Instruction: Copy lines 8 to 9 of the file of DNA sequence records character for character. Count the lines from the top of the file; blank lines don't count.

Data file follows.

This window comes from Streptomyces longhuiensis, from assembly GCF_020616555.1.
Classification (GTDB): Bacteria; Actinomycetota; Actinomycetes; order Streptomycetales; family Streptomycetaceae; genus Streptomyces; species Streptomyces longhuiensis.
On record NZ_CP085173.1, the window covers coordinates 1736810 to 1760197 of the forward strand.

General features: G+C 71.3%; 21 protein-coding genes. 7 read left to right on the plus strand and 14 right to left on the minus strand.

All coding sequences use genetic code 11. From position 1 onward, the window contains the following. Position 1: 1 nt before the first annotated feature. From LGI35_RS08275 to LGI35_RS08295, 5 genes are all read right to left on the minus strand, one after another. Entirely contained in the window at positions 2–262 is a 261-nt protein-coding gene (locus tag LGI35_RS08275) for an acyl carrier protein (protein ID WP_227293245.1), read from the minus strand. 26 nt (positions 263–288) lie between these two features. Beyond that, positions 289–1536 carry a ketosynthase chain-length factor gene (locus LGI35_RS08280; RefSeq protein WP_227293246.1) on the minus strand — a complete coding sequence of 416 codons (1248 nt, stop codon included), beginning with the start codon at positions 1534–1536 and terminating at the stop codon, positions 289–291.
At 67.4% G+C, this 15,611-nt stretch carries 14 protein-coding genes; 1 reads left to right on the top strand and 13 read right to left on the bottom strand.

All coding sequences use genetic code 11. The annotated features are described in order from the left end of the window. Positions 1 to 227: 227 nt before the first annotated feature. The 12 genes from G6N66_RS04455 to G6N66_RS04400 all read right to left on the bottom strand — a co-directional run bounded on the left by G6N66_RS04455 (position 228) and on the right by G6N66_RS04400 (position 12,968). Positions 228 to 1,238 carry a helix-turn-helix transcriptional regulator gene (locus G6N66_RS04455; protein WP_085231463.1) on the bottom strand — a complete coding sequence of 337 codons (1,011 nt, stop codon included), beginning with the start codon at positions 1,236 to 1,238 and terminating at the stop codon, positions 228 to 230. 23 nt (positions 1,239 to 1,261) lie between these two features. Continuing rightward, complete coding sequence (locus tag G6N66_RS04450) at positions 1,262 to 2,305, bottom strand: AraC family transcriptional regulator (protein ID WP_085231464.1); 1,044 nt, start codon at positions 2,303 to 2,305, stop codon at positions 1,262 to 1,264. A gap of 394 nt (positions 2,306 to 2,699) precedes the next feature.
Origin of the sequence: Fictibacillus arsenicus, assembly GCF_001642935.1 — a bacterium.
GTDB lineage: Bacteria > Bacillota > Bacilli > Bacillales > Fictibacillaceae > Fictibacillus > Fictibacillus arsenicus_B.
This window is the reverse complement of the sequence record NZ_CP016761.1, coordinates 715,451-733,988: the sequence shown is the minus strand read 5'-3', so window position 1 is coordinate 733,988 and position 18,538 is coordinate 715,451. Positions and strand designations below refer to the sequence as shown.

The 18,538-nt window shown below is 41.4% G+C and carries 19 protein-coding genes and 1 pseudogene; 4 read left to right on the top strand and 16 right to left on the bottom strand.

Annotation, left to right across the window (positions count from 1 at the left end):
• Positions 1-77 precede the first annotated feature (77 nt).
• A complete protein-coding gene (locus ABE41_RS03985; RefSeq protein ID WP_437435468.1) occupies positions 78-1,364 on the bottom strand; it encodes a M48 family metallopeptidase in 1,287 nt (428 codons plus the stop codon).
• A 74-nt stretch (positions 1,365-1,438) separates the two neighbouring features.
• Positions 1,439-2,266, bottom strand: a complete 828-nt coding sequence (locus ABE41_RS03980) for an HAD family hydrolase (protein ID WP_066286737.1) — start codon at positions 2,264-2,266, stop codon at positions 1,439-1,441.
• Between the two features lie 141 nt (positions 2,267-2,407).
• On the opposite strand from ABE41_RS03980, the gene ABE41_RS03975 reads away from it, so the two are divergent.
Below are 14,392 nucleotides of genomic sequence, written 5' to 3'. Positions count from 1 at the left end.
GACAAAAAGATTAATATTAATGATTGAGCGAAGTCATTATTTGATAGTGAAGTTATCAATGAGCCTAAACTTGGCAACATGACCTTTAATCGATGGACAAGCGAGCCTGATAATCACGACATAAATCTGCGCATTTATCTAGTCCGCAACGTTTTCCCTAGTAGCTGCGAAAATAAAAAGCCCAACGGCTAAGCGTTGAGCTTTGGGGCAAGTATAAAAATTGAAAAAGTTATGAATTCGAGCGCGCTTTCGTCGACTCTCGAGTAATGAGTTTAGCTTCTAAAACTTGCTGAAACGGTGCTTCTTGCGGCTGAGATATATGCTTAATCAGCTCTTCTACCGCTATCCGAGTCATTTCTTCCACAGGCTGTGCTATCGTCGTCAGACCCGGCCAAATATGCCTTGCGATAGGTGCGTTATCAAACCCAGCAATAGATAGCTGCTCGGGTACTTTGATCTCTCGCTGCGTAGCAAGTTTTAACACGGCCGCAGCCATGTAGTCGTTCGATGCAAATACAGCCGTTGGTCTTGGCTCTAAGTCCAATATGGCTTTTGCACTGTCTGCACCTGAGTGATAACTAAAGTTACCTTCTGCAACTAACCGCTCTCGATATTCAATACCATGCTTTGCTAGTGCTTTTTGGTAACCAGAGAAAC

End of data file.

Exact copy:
Origin of the sequence: Fictibacillus arsenicus, assembly GCF_001642935.1 — a bacterium.
GTDB lineage: Bacteria > Bacillota > Bacilli > Bacillales > Fictibacillaceae > Fictibacillus > Fictibacillus arsenicus_B.